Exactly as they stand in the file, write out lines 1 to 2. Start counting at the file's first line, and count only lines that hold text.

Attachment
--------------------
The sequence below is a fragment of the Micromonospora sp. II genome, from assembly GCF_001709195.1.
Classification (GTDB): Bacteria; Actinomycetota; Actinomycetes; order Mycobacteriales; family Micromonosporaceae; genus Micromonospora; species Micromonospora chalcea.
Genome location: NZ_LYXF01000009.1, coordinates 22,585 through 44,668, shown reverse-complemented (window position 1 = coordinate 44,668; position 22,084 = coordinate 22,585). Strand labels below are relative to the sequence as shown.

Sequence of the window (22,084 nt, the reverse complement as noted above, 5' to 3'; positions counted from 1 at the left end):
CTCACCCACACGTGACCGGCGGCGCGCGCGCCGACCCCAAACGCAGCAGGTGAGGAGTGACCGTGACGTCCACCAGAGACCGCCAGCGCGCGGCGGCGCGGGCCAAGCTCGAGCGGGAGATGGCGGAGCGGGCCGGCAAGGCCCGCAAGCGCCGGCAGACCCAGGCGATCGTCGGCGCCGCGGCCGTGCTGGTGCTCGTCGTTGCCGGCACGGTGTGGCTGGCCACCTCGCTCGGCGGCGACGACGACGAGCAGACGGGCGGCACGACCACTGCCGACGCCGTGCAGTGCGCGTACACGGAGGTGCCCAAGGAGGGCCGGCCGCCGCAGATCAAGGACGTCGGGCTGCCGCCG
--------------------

The sequence below is a fragment of the Micromonospora sp. II genome, from assembly GCF_001709195.1.
Classification (GTDB): Bacteria; Actinomycetota; Actinomycetes; order Mycobacteriales; family Micromonosporaceae; genus Micromonospora; species Micromonospora chalcea.